2016 American Thoracic Society

78. Assessing Fitness to Drive

of weather and glare • vehicle and equipment characteristics, for example, the type of vehicle, braking performance and maintenance • personal requirements, trip purpose, destination, appointments and time pressures • passengers and their potential to distract the driver. For commercial or heavy vehicle drivers there are a range of additional factors including: • business requirements, for example, rosters (shifts), driver training and contractual demands • work-related multitasking, for example (...) on Australian roads, and many tens of thousands hospitalised with serious injuries. The annual economic cost of road crashes in Australia is estimated to be $27 billion, which is accompanied by devastating social impacts. While many factors contribute to safety on the road, driver health and fitness to drive is an important consideration. Drivers must meet certain medical standards to ensure their health status does not unduly increase their crash risk. Assessing Fitness to Drive is a joint publication

2016 Cardiac Society of Australia and New Zealand

79. Age and the anaesthetist

to a basic state pension, the value of which relates to the number of years of contributions that have been paid. This is a set figure, unrelated to employment income or work-related pensions. In one year, £102 billion (5.8% of gross domestic product) [3] will be spent on basic state pensions, again coming out of current taxation. • Increases in longevity and the gradual accrual of treatable morbidities mean that those living longer in retirement are making more demands on the NHS and social services (...) . This demand is increasing year-on-year. Current expenditure on the NHS is > £115 billion and is increasingly difficult to contain. The combination of these factors and their projected costs is a huge burden for current and future governments. The single most effective strategy to manage the increasing costs is simply to decrease the period for which government-funded pensions (work-related and basic state) are paid to individuals. Since it is not possible to affect the date of death, this has resulted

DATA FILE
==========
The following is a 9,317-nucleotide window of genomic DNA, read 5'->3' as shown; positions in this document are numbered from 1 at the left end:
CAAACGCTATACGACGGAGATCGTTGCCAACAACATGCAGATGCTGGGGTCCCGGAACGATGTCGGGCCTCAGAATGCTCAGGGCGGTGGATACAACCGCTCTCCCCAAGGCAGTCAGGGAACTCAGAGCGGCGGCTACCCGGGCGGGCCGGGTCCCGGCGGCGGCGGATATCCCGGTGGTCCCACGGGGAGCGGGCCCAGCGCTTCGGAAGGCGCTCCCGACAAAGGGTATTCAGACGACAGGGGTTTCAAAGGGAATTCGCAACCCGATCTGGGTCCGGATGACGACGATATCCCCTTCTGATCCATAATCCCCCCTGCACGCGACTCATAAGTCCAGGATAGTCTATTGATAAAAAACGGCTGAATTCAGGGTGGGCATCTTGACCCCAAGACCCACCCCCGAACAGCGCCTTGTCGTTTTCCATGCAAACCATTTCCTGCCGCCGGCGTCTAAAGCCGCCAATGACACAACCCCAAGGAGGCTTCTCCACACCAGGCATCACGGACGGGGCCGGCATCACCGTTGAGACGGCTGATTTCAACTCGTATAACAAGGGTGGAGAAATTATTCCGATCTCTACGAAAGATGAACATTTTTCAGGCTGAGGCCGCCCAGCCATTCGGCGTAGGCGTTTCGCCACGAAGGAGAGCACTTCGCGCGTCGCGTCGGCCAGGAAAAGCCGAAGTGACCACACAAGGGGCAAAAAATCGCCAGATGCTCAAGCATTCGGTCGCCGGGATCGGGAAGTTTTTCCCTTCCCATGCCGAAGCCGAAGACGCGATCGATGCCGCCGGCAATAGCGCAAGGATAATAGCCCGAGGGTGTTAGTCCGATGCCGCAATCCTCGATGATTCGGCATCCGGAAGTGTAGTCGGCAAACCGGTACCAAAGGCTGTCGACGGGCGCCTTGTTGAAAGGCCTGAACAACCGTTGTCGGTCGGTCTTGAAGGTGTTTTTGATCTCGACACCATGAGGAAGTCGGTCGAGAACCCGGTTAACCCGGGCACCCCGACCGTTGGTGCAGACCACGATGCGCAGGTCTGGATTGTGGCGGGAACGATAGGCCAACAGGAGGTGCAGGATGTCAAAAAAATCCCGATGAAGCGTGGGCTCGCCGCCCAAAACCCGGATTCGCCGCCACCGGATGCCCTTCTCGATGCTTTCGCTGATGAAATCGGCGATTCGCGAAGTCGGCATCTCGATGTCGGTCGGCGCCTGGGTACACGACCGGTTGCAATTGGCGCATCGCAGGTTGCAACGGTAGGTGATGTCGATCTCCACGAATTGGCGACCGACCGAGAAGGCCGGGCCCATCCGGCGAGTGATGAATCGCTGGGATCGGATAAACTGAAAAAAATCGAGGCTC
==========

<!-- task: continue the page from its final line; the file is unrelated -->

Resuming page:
2016 Association of Anaesthetists of GB and Ireland

80. Clinical Guideline for the Diagnosis of Beryllium Sensitization and Chronic Beryllium Disease

acute conjunctivitis). [2, 10] Page 6 FOLLOW-UP FOR BERYLLIUM SENSITIZED WORKERS Chronic beryllium disease can be present without obvious symptoms, and the latency between exposure and manifestation of disease ranges from months to decades. [10, 17, 18] Because of this long latency, workers might file an initial claim years after a work-related exposure, or might need to re-open a claim filed years before, to receive care for their beryllium-related condition. Workers with beryllium sensitization (...) ] There is currently no vaccine or post- exposure prophylaxis for beryllium exposure. ESTABLISHING WORK-RELATEDNESS Beryllium sensitization and chronic beryllium disease as an industrial injury: An injury is defined as “a sudden and tangible happening, of a traumatic nature, producing an immediate or prompt result, and occurring from without, and such physical conditions as result therefrom.” The only requirement for establishing work-relatedness for an injury is that it occur “in the course of employment

2015 Washington State Department of Labor and Industries